ABOUT ME

I live in a camper van with a couple of West Highland Terriers for company.
My passion is photography but it is a work in progress.
I am always willing to share what knowledge I have and can be contacted through the comments on this post or e-mail ADRIAN
ALL IMAGES WILL ENLARGE WITH A LEFT CLICK

Tuesday, 17 August 2010

BUTTERFLIES (17/08/10)

What with one thing and another I didn’t get to post yesterday. I’ll own up the ’and another’ was a trip to the pub with my cousin.

In the morning we had a pleasant walk on the fringes of Dartmoor. And in the afternoon I stopped on my way to Exeter to visit an Otter sanctuary and Butterfly farm.

OLYMPUS DIGITAL CAMERA This is the Scad Brook, a pretty area but for some reason I’m short of images. So on to the Butterflies, some of these were very impressive which is more than can be said for the Otters.

OLYMPUS DIGITAL CAMERA       I found this enclosure a bit on the scruffy side. However it was still good to see an Otter.

OLYMPUS DIGITAL CAMERANow I can’t identify any of these as I didn’t buy the book…………It cost a small fortune to get into the place and as most of them are natives of Malaysia I thought the catalogue would be of little use for future reference.

OLYMPUS DIGITAL CAMERA      This has just emerged and is busy waiting for it’s wings to dry.

OLYMPUS DIGITAL CAMERA There is a wonderful diversity.

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OLYMPUS DIGITAL CAMERA    That’s all for today it’s been a long drive and the truck is in desperate need of a clean.

I’ve nothing really planned for tomorrow but will try and get out somewhere.

13 comments:

  1. What gets me on visiting butterfly houses is the sheer size of some of the tropical varieties along with their stunning colours. Also I seem to remember that the large ones flap and glide quite slowly.

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  2. These are beautiful images of butterflies, kind of you to tell me, that I should go to our local Lepidoptera.

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  3. John it's the first time I've been to one it was a bit busy so nearly impossible but yes they can glide and are impressive.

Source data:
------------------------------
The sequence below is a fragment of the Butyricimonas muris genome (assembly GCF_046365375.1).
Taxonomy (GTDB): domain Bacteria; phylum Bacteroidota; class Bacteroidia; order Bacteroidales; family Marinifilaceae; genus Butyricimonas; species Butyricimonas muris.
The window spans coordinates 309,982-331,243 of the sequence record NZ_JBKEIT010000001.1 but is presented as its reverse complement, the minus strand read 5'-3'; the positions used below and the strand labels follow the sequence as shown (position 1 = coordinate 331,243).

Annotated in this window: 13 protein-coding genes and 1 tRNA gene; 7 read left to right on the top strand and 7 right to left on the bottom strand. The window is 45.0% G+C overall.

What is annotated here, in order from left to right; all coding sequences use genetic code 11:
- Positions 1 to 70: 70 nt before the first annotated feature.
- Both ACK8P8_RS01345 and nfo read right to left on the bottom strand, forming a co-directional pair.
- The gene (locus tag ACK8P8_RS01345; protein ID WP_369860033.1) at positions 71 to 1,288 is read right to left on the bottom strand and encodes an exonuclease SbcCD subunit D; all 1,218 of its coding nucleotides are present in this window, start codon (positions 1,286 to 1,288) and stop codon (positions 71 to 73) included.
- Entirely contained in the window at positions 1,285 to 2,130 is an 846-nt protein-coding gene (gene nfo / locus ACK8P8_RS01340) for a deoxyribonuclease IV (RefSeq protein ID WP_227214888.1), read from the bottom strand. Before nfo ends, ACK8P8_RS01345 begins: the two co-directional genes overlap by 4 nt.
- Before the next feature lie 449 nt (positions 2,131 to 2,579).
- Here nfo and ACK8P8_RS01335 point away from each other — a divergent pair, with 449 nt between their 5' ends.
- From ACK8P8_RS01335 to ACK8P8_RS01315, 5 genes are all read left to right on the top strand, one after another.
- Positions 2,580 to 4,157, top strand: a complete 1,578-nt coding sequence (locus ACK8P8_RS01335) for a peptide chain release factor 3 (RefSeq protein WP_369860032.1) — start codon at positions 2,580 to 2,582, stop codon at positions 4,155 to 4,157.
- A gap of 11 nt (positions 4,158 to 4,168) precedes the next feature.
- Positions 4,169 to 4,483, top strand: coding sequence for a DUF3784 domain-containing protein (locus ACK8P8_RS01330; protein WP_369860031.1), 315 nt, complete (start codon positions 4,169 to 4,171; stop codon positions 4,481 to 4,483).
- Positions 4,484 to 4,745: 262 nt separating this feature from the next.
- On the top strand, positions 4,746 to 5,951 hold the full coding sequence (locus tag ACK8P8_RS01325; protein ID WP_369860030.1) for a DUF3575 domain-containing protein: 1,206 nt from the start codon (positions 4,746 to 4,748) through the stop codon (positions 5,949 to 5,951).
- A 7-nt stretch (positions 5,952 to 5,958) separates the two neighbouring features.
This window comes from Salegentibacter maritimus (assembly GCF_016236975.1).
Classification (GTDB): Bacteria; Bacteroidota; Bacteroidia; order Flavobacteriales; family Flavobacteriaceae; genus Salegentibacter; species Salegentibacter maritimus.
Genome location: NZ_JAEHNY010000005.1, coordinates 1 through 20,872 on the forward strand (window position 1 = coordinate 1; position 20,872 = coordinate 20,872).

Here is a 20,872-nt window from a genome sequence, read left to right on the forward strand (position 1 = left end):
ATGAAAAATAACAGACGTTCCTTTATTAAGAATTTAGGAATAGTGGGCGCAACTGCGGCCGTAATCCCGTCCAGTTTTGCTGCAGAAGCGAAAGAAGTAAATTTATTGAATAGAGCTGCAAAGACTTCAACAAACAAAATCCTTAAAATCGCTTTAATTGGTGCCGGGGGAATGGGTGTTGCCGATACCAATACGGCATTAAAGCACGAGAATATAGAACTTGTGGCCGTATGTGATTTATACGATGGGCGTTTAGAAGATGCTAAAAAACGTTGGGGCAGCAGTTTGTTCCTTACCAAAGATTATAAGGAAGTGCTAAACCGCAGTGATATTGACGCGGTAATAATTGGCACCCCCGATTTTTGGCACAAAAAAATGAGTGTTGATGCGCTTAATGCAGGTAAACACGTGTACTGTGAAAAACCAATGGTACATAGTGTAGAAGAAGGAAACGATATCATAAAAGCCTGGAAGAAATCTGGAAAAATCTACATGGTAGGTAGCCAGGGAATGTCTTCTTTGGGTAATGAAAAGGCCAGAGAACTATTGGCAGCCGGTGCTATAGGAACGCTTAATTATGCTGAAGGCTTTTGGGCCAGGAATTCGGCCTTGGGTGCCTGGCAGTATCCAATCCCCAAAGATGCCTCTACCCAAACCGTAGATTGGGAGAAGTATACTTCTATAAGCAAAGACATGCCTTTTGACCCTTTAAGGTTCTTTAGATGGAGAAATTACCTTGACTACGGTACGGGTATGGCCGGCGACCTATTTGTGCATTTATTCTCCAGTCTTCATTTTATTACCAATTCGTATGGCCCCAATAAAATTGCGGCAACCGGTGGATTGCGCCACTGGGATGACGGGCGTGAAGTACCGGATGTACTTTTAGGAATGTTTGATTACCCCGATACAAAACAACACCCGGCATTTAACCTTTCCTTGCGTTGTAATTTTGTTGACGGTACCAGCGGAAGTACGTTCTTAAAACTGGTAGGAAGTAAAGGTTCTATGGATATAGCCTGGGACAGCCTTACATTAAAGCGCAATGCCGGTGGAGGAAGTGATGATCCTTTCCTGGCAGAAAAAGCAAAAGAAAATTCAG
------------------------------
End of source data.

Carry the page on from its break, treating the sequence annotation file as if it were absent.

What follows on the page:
Bob, well worth a visit, cost thick end of £8.00p but worth it. i suspect this one is at or near the bottom as regards quality but I have nothing to compare it to.

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  4. Stunning pics of the butterflies. I gotto show these to my 12 year old grandchild - she started collecting them.

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  5. Last butterfly house I visited, they had to remind me to go home so they could close up shop at the end of the day ;)

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  6. Those butterflies are beautiful. I'm glad you added a shot of an otter; they're a favorite critter of mine.

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  7. Beautiful butterflies! And very pretty brook for one with such an unassuming name. Haven't been to a butterfly house for years, remember them as being very tranquil, must find out where the nearest is to here.

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  8. Really like that first shot Adrian. Very peaceful.
    And always good to see an Otter, even if his house is scruffy.
    Now the butterflies; just beautiful. Stunning colours, and really are flying jewels.

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  9. jeannette, thanks. try and persuade her to collect them on a camera.

    Time to live, I know how you felt they are very beautiful.

    Jolynne, Thank you, Otters are great but it is a bit depressing seeing them in captivity.

    Pauline, it was a good couple of hours, I had never been before but will visit another as I suspect the one I went to is not the best.

    Keith, it is a beautiful area oak trees a stream a ford and Buzzards over head. Swapped lenses that got rid of them. The Otters were in an unappealing concrete tank. the water stank. not really acceptable today. I think I would prefer not seeing them in the wild.

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  10. I've visited there but it must have been before my blogging days. I managed lots of butterfly photos in particular.

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  11. Beautiful shots Adrian - again another place I'm very familiar with. My man, being a big fan of otters, has had a good few chats with the guys that work there (mostly volunteers) and it seems that funds are lacking at the moment so you can be sure that the otters appreciate your contribution to their dinners.

    No shots of the steam trains?

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  12. oh and they breed the US otters so that they can be released back into the wild (they're hunted pretty badly over there) so the concrete walls are only temporary for some of the little guys.

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  13. GB, I enjoyed the afternoon but.............

    Helen, thanks just down the road from you. Ta for the clarification. I must admit to coming away somewhat disenchanted. Thought the otter pools were converted sceptic tanks and still have suspicions. They should breed European otters as well. RN college Dartmouth still maintain a pack of beagles. I'm not against hunting, it doesn't appeal to me but hunting a creature like the otter seems ridiculous. They have a butterfly farm near Darlington I will have a look there.

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